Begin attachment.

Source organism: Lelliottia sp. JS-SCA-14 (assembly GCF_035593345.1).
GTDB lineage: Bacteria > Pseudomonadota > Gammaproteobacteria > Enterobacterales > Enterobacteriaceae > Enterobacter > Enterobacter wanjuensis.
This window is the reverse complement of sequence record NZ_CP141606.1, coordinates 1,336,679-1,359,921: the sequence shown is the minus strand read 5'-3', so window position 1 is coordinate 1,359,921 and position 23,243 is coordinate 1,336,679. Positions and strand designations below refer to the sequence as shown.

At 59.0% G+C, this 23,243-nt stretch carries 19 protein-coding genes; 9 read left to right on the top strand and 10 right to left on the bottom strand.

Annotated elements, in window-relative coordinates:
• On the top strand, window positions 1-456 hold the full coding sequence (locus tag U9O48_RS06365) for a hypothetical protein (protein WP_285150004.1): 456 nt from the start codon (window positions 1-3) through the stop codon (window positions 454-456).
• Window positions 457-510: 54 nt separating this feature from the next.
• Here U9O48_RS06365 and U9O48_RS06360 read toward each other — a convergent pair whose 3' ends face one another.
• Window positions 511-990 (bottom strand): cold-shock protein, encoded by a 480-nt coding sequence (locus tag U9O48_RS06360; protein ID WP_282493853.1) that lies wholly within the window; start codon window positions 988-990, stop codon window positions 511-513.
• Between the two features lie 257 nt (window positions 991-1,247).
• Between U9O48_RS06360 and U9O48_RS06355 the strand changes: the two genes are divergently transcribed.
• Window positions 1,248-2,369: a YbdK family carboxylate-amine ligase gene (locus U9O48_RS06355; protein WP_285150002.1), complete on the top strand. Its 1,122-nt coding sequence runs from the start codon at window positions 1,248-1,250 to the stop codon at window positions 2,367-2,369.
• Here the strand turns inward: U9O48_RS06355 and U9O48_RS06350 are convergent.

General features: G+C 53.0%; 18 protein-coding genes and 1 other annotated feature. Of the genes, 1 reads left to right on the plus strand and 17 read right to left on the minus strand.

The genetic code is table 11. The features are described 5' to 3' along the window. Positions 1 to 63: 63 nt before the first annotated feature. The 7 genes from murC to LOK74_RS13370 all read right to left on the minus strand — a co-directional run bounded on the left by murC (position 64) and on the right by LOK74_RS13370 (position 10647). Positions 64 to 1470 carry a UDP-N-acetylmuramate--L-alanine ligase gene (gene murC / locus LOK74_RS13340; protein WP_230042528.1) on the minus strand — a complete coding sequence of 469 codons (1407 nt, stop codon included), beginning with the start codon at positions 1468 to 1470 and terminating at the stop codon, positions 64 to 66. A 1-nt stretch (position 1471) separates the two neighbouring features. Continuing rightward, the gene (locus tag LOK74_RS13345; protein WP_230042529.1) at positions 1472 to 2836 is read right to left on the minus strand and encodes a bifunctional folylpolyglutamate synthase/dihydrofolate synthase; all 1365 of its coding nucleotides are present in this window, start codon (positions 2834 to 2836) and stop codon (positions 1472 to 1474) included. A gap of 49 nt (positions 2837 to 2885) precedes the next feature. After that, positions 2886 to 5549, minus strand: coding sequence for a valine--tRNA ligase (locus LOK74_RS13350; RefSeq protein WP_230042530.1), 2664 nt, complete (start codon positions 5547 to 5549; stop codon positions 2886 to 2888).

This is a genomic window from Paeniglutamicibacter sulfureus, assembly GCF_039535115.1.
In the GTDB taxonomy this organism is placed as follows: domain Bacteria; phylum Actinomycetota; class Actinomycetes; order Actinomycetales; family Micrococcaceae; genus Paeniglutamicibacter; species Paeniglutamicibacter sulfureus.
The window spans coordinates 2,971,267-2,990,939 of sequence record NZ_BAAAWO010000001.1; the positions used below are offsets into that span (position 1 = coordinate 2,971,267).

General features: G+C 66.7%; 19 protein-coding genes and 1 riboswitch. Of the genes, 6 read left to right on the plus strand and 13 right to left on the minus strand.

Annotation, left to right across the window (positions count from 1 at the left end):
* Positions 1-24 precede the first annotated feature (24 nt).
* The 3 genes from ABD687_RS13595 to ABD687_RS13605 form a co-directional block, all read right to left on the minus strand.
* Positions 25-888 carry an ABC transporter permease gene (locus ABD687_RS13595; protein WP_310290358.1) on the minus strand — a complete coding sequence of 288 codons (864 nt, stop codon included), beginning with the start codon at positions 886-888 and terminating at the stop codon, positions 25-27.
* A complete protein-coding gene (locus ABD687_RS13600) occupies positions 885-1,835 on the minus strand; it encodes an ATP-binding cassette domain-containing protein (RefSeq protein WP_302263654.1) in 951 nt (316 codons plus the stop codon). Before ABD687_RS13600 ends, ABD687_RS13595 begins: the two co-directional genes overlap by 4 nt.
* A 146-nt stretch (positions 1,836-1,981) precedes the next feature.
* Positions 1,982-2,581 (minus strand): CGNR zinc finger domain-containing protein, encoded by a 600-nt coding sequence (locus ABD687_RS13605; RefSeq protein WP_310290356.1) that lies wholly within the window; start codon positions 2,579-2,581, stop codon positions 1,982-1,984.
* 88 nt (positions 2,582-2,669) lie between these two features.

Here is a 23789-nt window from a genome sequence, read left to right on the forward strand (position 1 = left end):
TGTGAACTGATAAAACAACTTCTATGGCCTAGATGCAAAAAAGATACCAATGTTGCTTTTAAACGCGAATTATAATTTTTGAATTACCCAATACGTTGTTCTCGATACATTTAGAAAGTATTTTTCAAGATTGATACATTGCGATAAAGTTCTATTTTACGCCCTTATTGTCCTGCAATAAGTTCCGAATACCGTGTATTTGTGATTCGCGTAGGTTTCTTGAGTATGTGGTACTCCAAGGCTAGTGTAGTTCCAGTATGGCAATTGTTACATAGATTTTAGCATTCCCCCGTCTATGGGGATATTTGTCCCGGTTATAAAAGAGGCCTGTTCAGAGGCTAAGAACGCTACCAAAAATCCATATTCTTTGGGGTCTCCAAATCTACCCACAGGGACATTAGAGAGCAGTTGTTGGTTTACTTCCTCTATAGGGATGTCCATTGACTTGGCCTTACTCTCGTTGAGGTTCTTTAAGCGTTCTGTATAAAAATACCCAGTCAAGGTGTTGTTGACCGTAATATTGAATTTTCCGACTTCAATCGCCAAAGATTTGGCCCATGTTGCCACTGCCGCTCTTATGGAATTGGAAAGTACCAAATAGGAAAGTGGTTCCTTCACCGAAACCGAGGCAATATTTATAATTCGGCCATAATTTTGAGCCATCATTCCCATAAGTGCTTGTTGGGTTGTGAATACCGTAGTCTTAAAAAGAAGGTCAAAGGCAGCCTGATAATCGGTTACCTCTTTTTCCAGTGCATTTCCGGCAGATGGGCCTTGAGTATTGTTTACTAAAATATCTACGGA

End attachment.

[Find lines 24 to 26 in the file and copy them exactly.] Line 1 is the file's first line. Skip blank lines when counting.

* A complete protein-coding gene (locus ABD687_RS13600) occupies positions 885-1,835 on the minus strand; it encodes an ATP-binding cassette domain-containing protein (RefSeq protein WP_302263654.1) in 951 nt (316 codons plus the stop codon). Before ABD687_RS13600 ends, ABD687_RS13595 begins: the two co-directional genes overlap by 4 nt.
* A 146-nt stretch (positions 1,836-1,981) precedes the next feature.
* Positions 1,982-2,581 (minus strand): CGNR zinc finger domain-containing protein, encoded by a 600-nt coding sequence (locus ABD687_RS13605; RefSeq protein WP_310290356.1) that lies wholly within the window; start codon positions 2,579-2,581, stop codon positions 1,982-1,984.